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  • Review: Miss Montreal - I Am Hunter (2012)

    Abr 25 2012, 23h52

    Review: Miss Montreal
    I Am Hunter

    8 Ball Music



    Dutch singer-songwriter and pop-rocker Sanne Hans who fronts Miss Montreal has one of the most gorgeous voices in music today. On "I Am Hunter" it curls around lonely ballads like a wisp of smoke and on the rockers it soars and shoots through the room like a bright light.

    Virtually unknown outside of Europe, the band traveled to Nashville to record their third album with the help of songwriting and producing team Nate Capmany and Joshua Crosby. Hans voice which carried their first two albums is handled and framed perfectly here.

    Three years ago Dutch national radio 3FM gave her awards for Best Newcomer and Best Singer. This year she won again for Best Singer and for Best Song for "Wish I Could," a track off this standout release. Her live performances are near-legendary in her homeland and if this record gets her gigging on these shores, the hunt for an American hit may pay off this summer.

    Here's the official video for "I Am Hunter":



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    Thanks to zhalli my best Aussie LastFM-er who turned me on Sanne three years ago via her duet with Bertolf.
  • Review: Norah Jones - Little Broken Hearts (2012)

    Abr 24 2012, 3h31

    Review: Norah Jones
    Little Broken Hearts (2012)

    Blue Note Records



    Well, well, Norah Jones and her producer Brian Burton (Danger Mouse) have just delivered a lesson to Lana Del Rey on what sexy-noir is all about. Intentional or not, the similarities will jump out here to pop culture watchers and Jones comes out on "Little Broken Hearts" as both a musical victor and the thematic one in a darkly vicious games of love. Dark is the key word here.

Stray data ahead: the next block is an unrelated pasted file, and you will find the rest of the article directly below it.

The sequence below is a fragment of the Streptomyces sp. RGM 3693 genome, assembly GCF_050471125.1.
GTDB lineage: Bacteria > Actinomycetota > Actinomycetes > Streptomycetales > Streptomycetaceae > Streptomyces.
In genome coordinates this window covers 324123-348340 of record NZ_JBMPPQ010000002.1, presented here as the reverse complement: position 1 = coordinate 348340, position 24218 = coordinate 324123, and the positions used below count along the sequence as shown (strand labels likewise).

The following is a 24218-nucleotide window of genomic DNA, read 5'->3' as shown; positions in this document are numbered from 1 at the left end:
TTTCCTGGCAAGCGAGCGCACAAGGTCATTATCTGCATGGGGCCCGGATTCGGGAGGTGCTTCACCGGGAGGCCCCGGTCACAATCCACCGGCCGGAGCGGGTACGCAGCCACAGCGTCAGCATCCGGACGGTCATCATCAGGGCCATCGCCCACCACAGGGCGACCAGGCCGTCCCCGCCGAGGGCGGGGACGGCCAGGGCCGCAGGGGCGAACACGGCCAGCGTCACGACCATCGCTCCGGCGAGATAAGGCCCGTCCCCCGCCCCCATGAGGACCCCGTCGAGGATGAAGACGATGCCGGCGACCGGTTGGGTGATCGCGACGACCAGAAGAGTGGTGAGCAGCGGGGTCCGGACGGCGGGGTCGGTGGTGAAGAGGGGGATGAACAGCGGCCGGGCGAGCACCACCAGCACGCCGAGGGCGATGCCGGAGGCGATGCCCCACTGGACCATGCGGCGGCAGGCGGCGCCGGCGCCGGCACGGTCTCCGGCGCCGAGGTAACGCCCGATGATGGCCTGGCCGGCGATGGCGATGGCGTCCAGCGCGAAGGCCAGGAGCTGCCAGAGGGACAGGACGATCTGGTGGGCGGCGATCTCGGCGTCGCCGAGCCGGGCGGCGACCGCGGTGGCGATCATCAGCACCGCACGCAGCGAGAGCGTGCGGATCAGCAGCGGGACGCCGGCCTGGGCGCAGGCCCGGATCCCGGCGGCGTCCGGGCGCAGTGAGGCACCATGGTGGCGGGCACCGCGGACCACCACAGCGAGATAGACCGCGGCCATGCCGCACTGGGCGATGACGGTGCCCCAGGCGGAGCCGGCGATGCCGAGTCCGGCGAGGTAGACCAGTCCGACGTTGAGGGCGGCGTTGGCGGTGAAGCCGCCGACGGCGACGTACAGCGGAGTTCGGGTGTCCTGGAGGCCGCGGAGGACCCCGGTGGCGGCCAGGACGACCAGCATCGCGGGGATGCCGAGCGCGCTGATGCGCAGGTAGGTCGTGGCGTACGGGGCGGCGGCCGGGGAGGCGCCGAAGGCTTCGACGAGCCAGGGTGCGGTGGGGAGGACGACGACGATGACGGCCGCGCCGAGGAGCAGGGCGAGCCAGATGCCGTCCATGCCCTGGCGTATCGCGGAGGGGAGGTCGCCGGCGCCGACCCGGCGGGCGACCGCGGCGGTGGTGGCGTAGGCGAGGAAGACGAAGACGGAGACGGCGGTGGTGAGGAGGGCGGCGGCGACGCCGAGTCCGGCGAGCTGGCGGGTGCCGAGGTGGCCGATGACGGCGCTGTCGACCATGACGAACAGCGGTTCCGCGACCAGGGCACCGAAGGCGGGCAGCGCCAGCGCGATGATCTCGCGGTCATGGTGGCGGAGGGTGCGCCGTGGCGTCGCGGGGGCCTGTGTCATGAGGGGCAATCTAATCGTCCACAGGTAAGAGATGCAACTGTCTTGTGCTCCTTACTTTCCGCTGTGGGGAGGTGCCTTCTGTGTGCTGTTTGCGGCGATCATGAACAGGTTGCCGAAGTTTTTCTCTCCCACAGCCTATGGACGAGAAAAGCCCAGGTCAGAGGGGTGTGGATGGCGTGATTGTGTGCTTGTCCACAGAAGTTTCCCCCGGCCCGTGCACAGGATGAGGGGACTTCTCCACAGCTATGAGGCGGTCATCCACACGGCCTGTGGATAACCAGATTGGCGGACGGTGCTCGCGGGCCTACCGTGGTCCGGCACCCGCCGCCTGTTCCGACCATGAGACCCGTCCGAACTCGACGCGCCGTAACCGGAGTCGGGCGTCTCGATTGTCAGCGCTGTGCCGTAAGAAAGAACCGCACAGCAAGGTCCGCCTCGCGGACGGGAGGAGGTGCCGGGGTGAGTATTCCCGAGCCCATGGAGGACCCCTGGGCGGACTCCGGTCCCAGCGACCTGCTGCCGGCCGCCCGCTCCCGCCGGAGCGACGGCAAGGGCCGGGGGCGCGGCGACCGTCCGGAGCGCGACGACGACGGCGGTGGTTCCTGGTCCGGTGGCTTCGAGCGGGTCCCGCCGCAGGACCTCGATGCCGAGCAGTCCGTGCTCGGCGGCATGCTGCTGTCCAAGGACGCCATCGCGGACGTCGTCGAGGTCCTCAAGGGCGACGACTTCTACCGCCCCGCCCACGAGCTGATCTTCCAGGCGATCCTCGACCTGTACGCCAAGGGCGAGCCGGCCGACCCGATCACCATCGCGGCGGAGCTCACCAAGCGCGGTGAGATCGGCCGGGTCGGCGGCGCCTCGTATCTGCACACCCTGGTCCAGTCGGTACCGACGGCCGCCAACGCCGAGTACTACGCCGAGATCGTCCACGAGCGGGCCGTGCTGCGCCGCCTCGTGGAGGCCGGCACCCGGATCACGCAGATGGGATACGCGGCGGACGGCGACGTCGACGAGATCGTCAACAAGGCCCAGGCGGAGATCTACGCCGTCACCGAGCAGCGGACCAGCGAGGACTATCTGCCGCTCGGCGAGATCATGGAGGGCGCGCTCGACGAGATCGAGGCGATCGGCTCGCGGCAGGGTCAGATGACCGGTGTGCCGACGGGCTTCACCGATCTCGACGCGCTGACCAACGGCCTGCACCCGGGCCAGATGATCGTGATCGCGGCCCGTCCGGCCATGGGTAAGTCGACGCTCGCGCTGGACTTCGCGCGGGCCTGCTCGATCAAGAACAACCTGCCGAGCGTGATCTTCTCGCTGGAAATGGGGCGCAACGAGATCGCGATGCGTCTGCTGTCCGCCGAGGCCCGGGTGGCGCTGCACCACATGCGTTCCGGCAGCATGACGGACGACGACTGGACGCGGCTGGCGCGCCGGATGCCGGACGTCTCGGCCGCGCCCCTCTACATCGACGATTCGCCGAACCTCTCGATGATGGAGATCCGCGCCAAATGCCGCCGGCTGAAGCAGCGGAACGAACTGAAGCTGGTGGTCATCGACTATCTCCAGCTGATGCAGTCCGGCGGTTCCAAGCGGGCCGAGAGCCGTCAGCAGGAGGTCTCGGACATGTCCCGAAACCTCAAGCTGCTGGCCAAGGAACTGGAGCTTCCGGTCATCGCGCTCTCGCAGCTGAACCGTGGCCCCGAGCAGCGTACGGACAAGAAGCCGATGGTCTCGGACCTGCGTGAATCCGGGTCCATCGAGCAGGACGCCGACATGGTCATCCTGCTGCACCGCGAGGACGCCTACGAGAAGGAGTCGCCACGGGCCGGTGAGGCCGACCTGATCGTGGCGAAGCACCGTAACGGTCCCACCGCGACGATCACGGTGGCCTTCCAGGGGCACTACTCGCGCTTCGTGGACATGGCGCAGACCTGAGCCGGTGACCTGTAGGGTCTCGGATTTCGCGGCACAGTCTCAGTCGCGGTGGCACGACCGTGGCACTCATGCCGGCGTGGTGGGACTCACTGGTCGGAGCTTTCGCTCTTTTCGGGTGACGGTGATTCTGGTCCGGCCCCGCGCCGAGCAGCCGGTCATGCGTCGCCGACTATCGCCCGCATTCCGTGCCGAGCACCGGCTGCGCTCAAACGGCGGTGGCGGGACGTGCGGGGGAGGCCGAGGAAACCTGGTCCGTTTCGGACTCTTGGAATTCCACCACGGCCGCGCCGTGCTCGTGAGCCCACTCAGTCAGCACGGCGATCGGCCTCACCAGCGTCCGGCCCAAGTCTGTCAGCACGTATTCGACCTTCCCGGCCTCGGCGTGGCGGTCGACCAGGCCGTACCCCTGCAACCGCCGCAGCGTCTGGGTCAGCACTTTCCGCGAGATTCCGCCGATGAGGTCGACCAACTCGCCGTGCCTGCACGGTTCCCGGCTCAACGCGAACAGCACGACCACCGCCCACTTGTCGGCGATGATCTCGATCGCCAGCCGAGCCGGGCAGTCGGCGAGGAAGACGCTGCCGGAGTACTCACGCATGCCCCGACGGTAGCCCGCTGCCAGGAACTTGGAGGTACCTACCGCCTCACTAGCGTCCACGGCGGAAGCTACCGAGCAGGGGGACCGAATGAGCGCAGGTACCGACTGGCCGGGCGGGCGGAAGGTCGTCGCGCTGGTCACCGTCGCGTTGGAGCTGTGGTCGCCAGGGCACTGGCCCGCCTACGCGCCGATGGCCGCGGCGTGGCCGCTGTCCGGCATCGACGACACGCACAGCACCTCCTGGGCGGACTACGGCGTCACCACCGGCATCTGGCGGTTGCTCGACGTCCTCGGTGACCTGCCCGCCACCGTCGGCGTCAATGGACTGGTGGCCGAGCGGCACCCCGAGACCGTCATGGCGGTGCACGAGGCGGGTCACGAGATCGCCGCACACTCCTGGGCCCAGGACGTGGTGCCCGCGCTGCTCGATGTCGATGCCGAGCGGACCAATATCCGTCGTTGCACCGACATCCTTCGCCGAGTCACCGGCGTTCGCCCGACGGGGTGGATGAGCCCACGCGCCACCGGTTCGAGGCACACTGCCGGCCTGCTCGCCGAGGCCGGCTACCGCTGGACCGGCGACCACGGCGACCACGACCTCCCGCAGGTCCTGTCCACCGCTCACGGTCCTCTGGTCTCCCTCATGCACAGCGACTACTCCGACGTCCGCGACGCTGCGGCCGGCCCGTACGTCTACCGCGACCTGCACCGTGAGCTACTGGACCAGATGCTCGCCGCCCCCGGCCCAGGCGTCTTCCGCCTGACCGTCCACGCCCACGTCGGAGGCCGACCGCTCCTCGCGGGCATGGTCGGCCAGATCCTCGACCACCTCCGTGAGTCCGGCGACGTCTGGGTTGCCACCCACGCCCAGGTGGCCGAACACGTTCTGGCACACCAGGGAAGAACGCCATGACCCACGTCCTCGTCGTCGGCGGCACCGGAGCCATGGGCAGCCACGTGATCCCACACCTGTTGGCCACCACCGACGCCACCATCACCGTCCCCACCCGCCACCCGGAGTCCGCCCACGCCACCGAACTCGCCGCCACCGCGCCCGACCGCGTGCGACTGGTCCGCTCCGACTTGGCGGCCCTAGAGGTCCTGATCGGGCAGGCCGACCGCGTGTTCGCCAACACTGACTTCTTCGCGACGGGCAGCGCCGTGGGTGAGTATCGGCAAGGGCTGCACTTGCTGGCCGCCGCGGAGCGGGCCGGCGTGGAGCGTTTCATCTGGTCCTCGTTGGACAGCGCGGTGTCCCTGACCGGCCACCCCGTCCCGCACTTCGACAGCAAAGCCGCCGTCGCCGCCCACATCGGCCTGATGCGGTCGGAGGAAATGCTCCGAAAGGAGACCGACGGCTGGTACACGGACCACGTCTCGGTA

Early Jones fans won't find anything close to "Come Away with Me" on this. They're more likely to be completely stunned when she sings sweetly while murdering a lover's mistress, "Miriam." ...that's such pretty name and I'll keep saying it til you die."

    There are some seemingly sunny moments leading up to that murderous climax. "Out On The Road" as she flees her lover with a half a tank of gas singing she guess he'll have to love her from afar. And "Happy Pills" which sounds like an ode to Prozac. It has a repetitive quirky beat and oddly happy sound with Norah pleading to be let go and asking how does it feel to be one shut out.

    It all plays out like an Alfred Hitchcock movie from yesterday...with an outstanding modern noir soundtrack.

  • Review: The Parlor Soldiers - When The Dust Settles (2011)

    Abr 24 2012, 2h20

    Review: The Parlor Soldiers
    When The Dust Settles (2011)

    Self Released (@ bandcamp.com)



    The Parlor Soldiers are a remnant army of three. Songwriters Alex Culbreth and Karen Jonas duet, harmonize and trade off guitar and drum roles. Bringing up the rear, or holding down the bottom is Dan Dutton on upright bass. It takes a lot of talent for three people and simple songs to hold your attention for a whole album. Culbreth and Jonas weave their voices together in Appalachian tapestry where one song has you breathing dust and the next laughing at the irreverent back and forth reminiscent of Johnny Cash and June Carter. Jonas' voice has the occasional quaver of June which might have thinking you're hearing a ghost, except June would never drop the M-F bomb. Culbreth too, sometimes holds a plaintive note that treads in Hank Williams territory.

    There is an otherworldly quality on most of the songs on their debut "When The Dust Settles" owing to their voices and the themes of outlaws, revenge and death. Even when they delve into the usual cliche-ridden areas of hookers and whiskey, the arrangements and lyrics hold the album steady. On "Mess" Jonas gives infidelity a twist singing in her sweet voice, "...I hope my white wet t-shirt doesn't expose...my broken heart."

    Culbreth and Jonas picked their name from a old list of Civil War terms. A Parlor Soldier was one deemed unfit for duty or...a poseur. There is a little irony here. Their direct competition in the Americana/Folk circuit is The Civil Wars, the duo of Joy Williams and John Paul White who scored a coup by getting a short gig on the Grammys before Taylor Swift's segment. The buzz is they flamed out in popularity shortly after the exposure...and now that the dust has settled The Parlor Soldiers are ready to show their stuff.